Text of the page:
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According to the Keel-Mori theorem if $\mathcal{X}$ is a separated Artin stack of finite type over a scheme S with finite inertia, then it admits a coarse moduli space $X$ (which is an algebraic space). See http://math.stanford.edu/~conrad/papers/coarsespace.pdf for the precise statement.

My question is the following: if there is a line bundle $L$ on $\mathcal{X}$, does some positive power of $L$ descend to $X$? I'm primarily interested in the case when $S=\mathrm{Spec}\ k$ for an algebraically closed field $k$ of positive characteristic, and $S= \mathrm{Spec}\ A$ for some finitely generated $\mathbb{Z}$-algebra $A$ would be the next important case.

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    $\begingroup$ The zeroth power descends :) $\endgroup$ – Jason Starr May 4 '15 at 23:52
  • $\begingroup$ You changed the question. $\endgroup$ – Jason Starr May 5 '15 at 0:14
  • $\begingroup$ Yes, I did. I excluded the zeroth power, and added the second case of the base, which I realized is also important for my application. Btw, thanks for pointing it out. $\endgroup$ – Zsolt Patakfalvi May 5 '15 at 0:24
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    $\begingroup$ You can probably answer positively (for S quasi compact) by using Alper's criterion : namely a vector bundle descends to the moduli space iff the stabilizers act trivially on the stalks. See his paper "Good moduli spaces for Artin stacks" Theorem 10.3 . $\endgroup$ – Niels May 5 '15 at 7:52
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    $\begingroup$ I think Alper's criterion is on the fibers, not on the stalks. In either case, unfortunately Alper's criterion does not help. This was pointed out to me by Alper himself: there are non-trivial representations of infinitesmial group schemes over the dual numbers that are trivial when restricted over the residue field. In particular, the coarse moduli spaces in the above question are not good in general in Alper's sense. $\endgroup$ – Zsolt Patakfalvi May 5 '15 at 13:10
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As noted in the comments, the question has a positive answer for tame Artin stacks (see e.g. [Ols12, Prop 6.1]) and also for non-tame Deligne–Mumford stacks (see [KV04, Lem. 2]). It is however also true in general. Throughout, let $\mathscr{X}$ be an algebraic stack with finite inertia and let $\pi\colon \mathscr{X}\to X$ denotes its coarse moduli space.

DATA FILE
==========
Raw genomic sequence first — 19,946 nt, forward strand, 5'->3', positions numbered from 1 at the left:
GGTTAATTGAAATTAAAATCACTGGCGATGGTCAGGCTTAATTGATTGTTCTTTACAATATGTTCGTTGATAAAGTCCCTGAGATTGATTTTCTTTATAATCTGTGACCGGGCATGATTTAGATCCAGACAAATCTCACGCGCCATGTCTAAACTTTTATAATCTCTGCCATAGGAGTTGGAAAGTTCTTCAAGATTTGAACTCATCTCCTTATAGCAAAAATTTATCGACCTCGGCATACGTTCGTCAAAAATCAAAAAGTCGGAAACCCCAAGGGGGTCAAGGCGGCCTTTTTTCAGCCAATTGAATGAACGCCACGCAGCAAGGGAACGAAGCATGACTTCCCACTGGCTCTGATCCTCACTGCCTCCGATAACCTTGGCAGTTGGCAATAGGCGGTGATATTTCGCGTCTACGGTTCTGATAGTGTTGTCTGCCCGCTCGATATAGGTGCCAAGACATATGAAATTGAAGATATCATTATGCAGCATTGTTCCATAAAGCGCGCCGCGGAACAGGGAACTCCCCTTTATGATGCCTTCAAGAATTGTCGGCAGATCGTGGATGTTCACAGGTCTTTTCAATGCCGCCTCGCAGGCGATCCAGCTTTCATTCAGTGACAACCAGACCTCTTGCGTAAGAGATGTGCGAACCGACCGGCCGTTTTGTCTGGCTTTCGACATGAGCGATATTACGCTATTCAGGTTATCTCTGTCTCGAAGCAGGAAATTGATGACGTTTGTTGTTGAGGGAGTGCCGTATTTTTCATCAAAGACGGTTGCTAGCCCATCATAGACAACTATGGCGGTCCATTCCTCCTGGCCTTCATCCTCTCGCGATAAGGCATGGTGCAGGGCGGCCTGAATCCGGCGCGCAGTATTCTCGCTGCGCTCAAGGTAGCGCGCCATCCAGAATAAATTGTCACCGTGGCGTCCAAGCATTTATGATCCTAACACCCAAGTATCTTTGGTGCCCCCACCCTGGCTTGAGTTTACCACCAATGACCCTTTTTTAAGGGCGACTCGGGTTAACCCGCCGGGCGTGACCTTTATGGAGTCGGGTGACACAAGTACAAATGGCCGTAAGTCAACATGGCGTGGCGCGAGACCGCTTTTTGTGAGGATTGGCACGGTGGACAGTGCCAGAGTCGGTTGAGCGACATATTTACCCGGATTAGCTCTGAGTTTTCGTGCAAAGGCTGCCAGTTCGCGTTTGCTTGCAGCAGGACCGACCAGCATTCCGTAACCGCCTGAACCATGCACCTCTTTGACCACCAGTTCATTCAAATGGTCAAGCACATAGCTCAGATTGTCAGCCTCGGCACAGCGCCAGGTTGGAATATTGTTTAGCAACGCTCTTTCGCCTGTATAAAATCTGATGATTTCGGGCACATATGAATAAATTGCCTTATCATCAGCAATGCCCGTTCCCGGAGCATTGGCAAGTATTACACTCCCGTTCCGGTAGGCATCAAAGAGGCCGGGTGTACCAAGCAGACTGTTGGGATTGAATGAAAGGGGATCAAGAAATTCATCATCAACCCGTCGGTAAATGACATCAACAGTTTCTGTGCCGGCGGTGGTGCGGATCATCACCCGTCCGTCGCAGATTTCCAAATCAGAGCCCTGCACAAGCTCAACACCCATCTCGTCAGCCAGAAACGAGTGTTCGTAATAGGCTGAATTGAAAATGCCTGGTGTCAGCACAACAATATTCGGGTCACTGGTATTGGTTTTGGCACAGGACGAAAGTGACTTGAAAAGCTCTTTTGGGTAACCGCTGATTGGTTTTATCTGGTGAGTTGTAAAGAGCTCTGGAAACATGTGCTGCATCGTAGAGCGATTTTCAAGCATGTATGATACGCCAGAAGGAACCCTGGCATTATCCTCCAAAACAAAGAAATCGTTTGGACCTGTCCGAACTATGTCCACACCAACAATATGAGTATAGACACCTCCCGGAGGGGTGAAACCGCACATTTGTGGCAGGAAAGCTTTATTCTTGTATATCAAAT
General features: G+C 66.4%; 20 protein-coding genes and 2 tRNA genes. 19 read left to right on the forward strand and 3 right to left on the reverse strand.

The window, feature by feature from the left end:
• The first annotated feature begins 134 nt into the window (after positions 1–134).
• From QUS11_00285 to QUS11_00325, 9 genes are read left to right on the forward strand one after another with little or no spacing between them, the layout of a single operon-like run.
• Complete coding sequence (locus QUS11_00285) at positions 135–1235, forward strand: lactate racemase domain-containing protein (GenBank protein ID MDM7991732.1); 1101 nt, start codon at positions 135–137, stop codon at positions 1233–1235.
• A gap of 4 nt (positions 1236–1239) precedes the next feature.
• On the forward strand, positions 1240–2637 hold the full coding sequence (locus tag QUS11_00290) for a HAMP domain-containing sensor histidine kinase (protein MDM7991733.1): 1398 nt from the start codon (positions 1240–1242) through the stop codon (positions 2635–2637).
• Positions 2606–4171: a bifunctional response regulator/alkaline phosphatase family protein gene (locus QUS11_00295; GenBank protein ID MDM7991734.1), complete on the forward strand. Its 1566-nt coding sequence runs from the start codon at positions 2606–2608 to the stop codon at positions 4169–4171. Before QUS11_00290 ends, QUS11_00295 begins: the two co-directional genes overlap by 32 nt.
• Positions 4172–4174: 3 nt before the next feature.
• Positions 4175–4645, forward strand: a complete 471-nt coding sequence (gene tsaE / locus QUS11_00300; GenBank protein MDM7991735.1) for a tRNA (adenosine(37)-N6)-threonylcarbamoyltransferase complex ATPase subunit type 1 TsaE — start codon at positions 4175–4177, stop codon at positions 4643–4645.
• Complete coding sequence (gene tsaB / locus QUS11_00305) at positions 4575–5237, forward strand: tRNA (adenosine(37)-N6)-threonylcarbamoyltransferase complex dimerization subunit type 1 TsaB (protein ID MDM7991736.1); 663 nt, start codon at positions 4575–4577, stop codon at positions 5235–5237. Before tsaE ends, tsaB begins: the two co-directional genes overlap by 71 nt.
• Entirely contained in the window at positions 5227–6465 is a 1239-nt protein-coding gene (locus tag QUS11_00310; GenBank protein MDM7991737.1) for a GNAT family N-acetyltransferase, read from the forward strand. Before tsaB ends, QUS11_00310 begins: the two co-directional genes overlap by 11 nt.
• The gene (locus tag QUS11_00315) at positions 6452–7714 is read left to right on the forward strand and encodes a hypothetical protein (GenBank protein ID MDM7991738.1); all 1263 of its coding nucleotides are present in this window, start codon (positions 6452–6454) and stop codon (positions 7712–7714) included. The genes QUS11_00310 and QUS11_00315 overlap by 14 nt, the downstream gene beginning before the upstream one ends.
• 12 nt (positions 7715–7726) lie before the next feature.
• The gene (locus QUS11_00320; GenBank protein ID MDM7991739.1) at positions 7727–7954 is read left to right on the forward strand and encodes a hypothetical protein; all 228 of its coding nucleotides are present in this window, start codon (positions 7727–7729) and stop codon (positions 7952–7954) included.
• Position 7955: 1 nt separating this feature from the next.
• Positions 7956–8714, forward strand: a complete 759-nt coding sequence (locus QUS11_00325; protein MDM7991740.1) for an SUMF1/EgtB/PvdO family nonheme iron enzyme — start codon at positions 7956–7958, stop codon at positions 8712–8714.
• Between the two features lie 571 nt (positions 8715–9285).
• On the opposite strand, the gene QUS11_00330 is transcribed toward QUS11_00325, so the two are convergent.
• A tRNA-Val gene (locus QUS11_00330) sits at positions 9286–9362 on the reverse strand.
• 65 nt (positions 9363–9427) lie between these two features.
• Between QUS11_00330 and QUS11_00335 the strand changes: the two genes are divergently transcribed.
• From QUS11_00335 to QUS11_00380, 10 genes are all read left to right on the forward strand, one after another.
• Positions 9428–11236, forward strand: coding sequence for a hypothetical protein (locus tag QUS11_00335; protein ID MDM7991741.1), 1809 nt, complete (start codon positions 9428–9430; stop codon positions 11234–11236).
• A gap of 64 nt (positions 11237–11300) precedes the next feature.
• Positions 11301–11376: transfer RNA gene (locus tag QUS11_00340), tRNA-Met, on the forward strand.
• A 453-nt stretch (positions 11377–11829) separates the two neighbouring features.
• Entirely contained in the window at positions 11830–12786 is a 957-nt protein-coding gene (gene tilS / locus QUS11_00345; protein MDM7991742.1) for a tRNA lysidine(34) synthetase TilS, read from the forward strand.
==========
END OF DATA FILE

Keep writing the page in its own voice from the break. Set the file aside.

Proposition 1. The map $\pi^*\colon \mathrm{Pic}(X)\to \mathrm{Pic}(\mathscr{X})$ is injective and if $\mathscr{X}$ is quasi-compact, then $\mathrm{coker}(\pi^*)$ has finite exponent, i.e., there exists a positive integer $n$ such that $\mathcal{L}^{n}\in \mathrm{Pic}(X)$ for every $\mathcal{L}\in \mathrm{Pic}(\mathscr{X})$.

For simplicity, assume that $\pi$ is of finite type (as is the case if $\mathscr{X}$ is of finite type over a noetherian base scheme) although this is not necessary for any of the results (the only property that is used is that $\mathscr{X}\to X$ is a universal homeomorphism and that invertible sheaves are trivial over semi-local rings etc).

Lemma 1. The functor $\pi^*\colon \mathbf{Pic}(X)\to \mathbf{Pic}(\mathscr{X})$ is fully faithful. In particular:

  1. If $\mathcal{L}\in \mathrm{Pic}(X)$, then the adjunction map $\mathcal{L}\to\pi_*\pi^*\mathcal{L}$ is an isomorphism and the natural map $H^0(X,\mathcal{L})\to H^0(\mathscr{X},\pi^*\mathcal{L})$ is an isomorphism.

  2. The natural map $\pi^*\colon \mathrm{Pic}(X)\to \mathrm{Pic}(\mathscr{X})$ is injective.

Moreover, a line bundle on $\mathscr{X}$ that is locally trivial on $X$ comes from $X$, that is:

  1. Let $g\colon X'\to X$ be faithfully flat and locally of finite presentation and let $f\colon \mathscr{X}':=\mathscr{X}\times_X X'\to \mathscr{X}$ denote the pull-back. If $\mathcal{L}\in \mathrm{Pic}(\mathscr{X})$ is such that $f^*\mathcal{L}$ is in the image of $\pi'^*\colon\mathrm{Pic}(X')\to \mathrm{Pic}(\mathscr{X}')$, then $\mathcal{L}\in \mathrm{Pic}(X)$.

Proof. Statement 1 follows immediately from the isomorphism $\mathcal{O}_X\to \pi_*\mathcal{O}_{\mathscr{X}}$.

For the other statements, let $\mathcal{L}\in \mathrm{Pic}(\mathscr{X})$ and identify $\mathcal{L}$ with a class $c_\mathcal{L}\in H^1(\mathscr{X},\mathcal{O}_{\mathscr{X}}^*)$. If $\mathcal{L}$ is in the image of $\pi^*$ or locally in its image, then there exists an fppf covering $g\colon X'\to X$ such that $f^*\mathcal{L}$ is trivial. This means that we can represent $c_\mathcal{L}$ by a Čech $1$-cocycle for $f\colon \mathscr{X}'\to \mathscr{X}$. But since $H^0(\mathscr{X}\times_X U,\mathcal{O}_{\mathscr{X}}^*)=H^0(U,\mathcal{O}_X^*)$ for any flat $U\to X$, this means that $c_\mathcal{L}$ is given by a Čech $1$-cocycle for the covering $X'\to X$ giving a unique class in $H^1(X,\mathcal{O}_X^*)$. QED